"Sexual assault is an outrage; it is a crime. And if it's happening inside our military, then whoever carries it out is betraying the uniform that they're wearing. So I don't want just more speeches or awareness programs or training but, ultimately, folks look the other way. If we find out somebody is engaging in this stuff, they've got to be held accountable, prosecuted, stripped of their positions, court-martialed, fired, dishonorably discharged. Period."
When President Obama spoke these words last May, admonishing sexual offenders in the military, he likely did not foresee the backlash that would ensue. This criticism came to a head last week when New York Times' Jennifer Steinhauer reported that Obama's comments have already tainted a dozen trials and are expected to complicate prosecution in future cases. Citing the term "dishonorable discharge", Steinhauer suggests Obama's seemingly well-intentioned suggestion constituted unlawful command influence, which occurs when a person wielding great authority or power – i.e. a military commander or commander in chief – orders a specific outcome to a court martial. Steinhauer then listed a number of recent cases that have already been impacted by Obama's remarks.
Practitioners and law professors have been quick to weigh in on the discussion. Former Army judge advocate general and current dean of Washburn Law, Thomas J. Romig, predicts a significant reaction to Obama's message from military defense counsel in particular, referring to the specificity with which Obama recommended "dishonorable discharge" – the severest of discharges available to courts martial. Military law professor at Yale Law, Eugene R. Fiddel, predicts that, due to Obama's position of influence – being that he is commander in chief – his comments are "going to come up in basically every imaginable context in sexual assault cases." Military defense experts have also spoken out, fearing that juries will be persuaded by the President's remarks to the point of prejudicial bias against service members facing allegations of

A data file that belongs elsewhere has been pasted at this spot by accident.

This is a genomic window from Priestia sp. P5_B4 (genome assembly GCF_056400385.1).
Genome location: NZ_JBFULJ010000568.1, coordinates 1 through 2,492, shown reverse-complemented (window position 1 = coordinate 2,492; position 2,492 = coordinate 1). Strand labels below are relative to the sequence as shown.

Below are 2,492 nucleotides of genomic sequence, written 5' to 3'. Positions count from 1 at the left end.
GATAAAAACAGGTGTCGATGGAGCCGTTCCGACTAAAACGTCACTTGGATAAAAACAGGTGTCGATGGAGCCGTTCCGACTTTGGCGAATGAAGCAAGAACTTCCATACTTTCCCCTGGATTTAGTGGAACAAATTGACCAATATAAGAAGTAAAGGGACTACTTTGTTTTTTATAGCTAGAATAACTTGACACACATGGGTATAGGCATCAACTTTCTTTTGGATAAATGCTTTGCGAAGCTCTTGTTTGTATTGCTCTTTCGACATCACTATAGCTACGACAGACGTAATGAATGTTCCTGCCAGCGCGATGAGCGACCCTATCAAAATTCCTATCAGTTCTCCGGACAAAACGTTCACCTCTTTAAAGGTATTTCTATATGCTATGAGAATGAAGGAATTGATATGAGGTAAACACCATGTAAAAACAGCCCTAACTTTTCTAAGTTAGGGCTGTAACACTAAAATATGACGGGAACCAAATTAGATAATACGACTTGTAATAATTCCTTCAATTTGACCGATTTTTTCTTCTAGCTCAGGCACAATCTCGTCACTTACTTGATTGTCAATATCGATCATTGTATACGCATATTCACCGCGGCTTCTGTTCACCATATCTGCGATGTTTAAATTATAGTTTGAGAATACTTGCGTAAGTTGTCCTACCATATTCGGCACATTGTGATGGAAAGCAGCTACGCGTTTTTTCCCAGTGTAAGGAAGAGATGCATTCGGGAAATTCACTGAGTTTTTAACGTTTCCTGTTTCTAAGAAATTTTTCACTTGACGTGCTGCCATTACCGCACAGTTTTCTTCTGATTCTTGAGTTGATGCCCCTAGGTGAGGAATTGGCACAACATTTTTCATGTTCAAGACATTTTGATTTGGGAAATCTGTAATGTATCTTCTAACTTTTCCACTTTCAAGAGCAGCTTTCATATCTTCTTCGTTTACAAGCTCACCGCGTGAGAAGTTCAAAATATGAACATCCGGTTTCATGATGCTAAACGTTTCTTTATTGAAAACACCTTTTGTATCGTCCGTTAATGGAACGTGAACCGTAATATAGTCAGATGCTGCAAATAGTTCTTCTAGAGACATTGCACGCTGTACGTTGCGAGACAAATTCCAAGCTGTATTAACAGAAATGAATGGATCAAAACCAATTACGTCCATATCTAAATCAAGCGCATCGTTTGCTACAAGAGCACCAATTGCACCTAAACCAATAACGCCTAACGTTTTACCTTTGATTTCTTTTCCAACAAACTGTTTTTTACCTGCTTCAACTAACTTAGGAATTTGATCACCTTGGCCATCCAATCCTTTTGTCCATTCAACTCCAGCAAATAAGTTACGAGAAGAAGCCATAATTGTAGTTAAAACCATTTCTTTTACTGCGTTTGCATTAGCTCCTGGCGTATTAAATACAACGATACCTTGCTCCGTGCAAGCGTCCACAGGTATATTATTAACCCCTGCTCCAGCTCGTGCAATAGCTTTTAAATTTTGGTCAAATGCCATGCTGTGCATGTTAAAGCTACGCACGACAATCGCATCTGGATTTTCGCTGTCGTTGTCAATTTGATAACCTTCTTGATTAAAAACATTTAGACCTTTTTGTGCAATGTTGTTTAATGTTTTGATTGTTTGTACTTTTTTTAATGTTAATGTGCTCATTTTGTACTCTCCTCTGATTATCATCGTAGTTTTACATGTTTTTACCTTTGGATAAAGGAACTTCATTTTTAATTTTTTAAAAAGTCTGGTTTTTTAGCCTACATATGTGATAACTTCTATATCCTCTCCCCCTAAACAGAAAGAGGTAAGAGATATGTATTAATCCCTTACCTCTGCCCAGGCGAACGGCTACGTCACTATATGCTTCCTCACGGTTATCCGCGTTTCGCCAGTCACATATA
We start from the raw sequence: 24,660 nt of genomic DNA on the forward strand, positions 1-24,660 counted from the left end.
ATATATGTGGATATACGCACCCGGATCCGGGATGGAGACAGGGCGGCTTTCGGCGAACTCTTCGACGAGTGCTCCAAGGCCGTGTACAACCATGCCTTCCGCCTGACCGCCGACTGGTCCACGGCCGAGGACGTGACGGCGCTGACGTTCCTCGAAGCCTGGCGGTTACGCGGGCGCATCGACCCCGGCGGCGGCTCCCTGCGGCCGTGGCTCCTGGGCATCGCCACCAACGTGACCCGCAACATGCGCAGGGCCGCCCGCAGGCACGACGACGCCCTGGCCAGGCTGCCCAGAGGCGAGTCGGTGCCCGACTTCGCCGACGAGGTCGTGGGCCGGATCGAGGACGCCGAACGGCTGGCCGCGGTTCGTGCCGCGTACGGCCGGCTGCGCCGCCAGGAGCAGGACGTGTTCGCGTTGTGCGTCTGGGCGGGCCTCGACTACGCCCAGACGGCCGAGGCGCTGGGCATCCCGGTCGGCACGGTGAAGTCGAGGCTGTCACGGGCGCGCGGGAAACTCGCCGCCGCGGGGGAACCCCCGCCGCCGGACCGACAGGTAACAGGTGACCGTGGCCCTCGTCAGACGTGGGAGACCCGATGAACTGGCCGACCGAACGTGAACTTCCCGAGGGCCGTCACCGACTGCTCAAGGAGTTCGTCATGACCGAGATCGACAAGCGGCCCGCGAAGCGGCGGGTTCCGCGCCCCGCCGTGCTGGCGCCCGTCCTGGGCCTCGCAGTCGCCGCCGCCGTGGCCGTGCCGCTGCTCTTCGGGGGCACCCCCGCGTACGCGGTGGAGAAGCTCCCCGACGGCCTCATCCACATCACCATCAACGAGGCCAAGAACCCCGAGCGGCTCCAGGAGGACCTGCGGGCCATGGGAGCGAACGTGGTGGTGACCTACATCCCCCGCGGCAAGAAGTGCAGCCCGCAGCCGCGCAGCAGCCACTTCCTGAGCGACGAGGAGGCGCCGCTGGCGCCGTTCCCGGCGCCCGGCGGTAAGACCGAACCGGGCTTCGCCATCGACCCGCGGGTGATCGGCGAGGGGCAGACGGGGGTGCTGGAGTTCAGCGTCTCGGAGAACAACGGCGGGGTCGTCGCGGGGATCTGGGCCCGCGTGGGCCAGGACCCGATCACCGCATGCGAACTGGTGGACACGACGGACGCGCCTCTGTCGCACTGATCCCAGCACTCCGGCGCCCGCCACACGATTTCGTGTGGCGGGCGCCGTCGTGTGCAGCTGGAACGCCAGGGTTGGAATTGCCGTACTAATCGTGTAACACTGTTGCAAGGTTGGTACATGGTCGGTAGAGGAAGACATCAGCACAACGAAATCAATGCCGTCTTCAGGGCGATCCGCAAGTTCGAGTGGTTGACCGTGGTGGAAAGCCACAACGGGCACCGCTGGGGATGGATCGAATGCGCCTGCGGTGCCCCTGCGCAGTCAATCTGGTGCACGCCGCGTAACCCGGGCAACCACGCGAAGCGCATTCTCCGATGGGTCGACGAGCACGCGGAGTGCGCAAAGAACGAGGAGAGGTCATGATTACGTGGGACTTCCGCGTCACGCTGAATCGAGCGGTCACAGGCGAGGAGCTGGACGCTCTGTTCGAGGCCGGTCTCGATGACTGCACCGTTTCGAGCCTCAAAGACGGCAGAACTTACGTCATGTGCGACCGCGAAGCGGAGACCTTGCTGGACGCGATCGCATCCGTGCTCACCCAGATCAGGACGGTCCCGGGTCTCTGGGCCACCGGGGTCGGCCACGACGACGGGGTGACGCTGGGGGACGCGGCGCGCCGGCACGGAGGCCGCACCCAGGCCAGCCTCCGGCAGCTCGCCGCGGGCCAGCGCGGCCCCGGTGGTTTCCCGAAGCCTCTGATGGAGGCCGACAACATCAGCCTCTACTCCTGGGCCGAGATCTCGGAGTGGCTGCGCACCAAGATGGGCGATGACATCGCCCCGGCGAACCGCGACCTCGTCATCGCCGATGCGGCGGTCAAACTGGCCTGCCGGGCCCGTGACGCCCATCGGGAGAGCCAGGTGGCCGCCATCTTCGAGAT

sexual assault, resulting in predetermined, unfair trials.
Others disagree or choose to remain neutral. University of Florida Levin College of Law professor, Diane H. Mazur, does not believe Obama's comments have risen to the level of being "so specifically directed, or so inflammatory, that a military defendant is deprived of due process", while associate dean at New England School of Law, Victor M. Hansen, merely observed a tension between providing the victim his or her day in court and staying "mindful of a defendant's rights."
With the Internet abuzz in the wake of Steinhauer's report, a number of news stories have broken in the days since the article's release. In response to the media uproar, the White House counsel released the following statement via Kathryn Ruemmler:
"The president was absolutely not trying to be prescriptive. He was listing a range of examples of how offenders could be held accountable. The president expects all military personnel who are involved in any way in the military justice process to exercise their independent professional judgment."
If you or someone you know has been accused and charged with sexual assaul in the military, then your first step should be consulting with an experienced military criminal defense attorney. Contact Dishman Military Advocates today to discuss your case.